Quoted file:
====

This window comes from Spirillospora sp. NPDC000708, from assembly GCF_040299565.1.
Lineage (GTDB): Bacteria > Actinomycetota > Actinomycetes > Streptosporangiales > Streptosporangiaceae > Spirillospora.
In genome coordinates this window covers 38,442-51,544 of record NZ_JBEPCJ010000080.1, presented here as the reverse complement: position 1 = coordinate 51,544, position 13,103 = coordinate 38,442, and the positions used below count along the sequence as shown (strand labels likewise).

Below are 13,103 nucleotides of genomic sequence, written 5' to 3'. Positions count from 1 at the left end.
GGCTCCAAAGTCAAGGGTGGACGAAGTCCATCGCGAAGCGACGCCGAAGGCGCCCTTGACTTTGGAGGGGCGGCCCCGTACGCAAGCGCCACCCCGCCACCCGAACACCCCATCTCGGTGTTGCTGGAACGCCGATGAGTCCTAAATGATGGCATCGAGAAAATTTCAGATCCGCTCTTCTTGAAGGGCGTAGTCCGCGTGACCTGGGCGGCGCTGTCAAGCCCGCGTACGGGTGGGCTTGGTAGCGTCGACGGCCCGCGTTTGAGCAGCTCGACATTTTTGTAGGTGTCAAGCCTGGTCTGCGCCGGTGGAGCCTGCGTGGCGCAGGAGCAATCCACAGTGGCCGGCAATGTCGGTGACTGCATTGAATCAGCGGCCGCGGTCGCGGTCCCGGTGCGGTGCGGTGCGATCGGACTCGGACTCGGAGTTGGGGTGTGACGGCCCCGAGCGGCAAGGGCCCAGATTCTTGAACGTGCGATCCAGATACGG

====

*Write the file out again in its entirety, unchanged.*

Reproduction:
This window comes from Spirillospora sp. NPDC000708, from assembly GCF_040299565.1.
Lineage (GTDB): Bacteria > Actinomycetota > Actinomycetes > Streptosporangiales > Streptosporangiaceae > Spirillospora.
In genome coordinates this window covers 38,442-51,544 of record NZ_JBEPCJ010000080.1, presented here as the reverse complement: position 1 = coordinate 51,544, position 13,103 = coordinate 38,442, and the positions used below count along the sequence as shown (strand labels likewise).

Below are 13,103 nucleotides of genomic sequence, written 5' to 3'. Positions count from 1 at the left end.
GGCTCCAAAGTCAAGGGTGGACGAAGTCCATCGCGAAGCGACGCCGAAGGCGCCCTTGACTTTGGAGGGGCGGCCCCGTACGCAAGCGCCACCCCGCCACCCGAACACCCCATCTCGGTGTTGCTGGAACGCCGATGAGTCCTAAATGATGGCATCGAGAAAATTTCAGATCCGCTCTTCTTGAAGGGCGTAGTCCGCGTGACCTGGGCGGCGCTGTCAAGCCCGCGTACGGGTGGGCTTGGTAGCGTCGACGGCCCGCGTTTGAGCAGCTCGACATTTTTGTAGGTGTCAAGCCTGGTCTGCGCCGGTGGAGCCTGCGTGGCGCAGGAGCAATCCACAGTGGCCGGCAATGTCGGTGACTGCATTGAATCAGCGGCCGCGGTCGCGGTCCCGGTGCGGTGCGGTGCGATCGGACTCGGACTCGGAGTTGGGGTGTGACGGCCCCGAGCGGCAAGGGCCCAGATTCTTGAACGTGCGATCCAGATACGG